The basics of Bluetooth Low Energy (BLE): Page 5 of 7

October 20, 2016 // By Abhishek Gupta and Imran Mohammed, Cypress Semiconductor
Bluetooth technology has revolutionized wireless communications between devices with its ubiquitous and simple characteristics. It allows devices to communicate without cables while maintaining high levels of security. Because of its low power and low cost, Bluetooth has played a pivotal role in the evolution of applications from high-speed automotive devices to complex medical devices.

Technical Details

Data transfers – BLE supports very short data packets (8 octet minimum up to 27 octets maximum) that are transferred at 1 Mbps. All connections use advanced sniff-sub rating to achieve ultra-low duty cycles to keep energy consumption to a minimum.

Frequency hopping – BLE uses the AFH common to all versions of Bluetooth technology to minimize interference from other technologies in the 2.4 GHz ISM Band. Efficient multi-path benefits increase link budgets and effective operating range as well as optimize energy consumption.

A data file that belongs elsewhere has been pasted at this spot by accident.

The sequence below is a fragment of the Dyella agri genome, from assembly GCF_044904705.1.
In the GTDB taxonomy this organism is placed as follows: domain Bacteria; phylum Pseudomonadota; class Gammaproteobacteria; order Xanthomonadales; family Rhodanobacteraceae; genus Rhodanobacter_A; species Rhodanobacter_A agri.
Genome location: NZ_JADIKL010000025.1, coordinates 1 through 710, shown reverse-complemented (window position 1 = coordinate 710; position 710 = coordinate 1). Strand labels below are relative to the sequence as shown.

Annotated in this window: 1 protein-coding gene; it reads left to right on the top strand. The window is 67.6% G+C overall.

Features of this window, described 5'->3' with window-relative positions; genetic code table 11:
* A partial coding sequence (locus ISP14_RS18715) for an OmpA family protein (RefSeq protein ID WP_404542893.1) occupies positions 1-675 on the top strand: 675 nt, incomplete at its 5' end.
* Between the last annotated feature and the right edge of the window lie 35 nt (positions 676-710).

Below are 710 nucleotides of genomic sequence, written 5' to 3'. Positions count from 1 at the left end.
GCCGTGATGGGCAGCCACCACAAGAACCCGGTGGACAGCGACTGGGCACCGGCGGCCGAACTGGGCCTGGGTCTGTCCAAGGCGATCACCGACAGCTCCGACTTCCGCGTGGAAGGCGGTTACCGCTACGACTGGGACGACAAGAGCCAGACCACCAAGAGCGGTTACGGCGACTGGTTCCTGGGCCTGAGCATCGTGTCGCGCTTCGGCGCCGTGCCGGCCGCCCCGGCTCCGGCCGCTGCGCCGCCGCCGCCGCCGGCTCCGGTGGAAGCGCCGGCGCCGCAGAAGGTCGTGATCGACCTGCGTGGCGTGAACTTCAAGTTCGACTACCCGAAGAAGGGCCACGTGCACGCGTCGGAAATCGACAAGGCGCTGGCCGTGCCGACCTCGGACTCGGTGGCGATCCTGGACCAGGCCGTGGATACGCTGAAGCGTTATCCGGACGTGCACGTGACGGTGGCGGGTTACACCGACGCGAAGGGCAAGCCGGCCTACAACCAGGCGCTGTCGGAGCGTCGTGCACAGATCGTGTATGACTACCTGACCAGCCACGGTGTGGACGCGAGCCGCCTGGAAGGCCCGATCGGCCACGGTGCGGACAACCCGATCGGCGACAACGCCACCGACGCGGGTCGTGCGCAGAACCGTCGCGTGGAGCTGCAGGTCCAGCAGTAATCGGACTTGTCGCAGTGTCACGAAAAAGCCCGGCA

Host control – BLE places a significant amount of intelligence in the controller. This allows the host to sleep for longer periods of time and be woken up by the controller only when the host needs to perform some action. This allows for the greatest current savings since the host processor typically consumes greater power than the BLE controller.

Latency – BLE can support connection setup and data transfer in as quickly as 3 msec. This enables an application to establish a connection and transfer authenticated data in just a few milliseconds for a short communication burst before quickly tearing down the connection.

Range – An increased modulation index allows for a maximum range for BLE of over 100 metres.

Robustness – BLE uses a strong 24-bit CRC on all packets to ensure the maximum robustness against interference.

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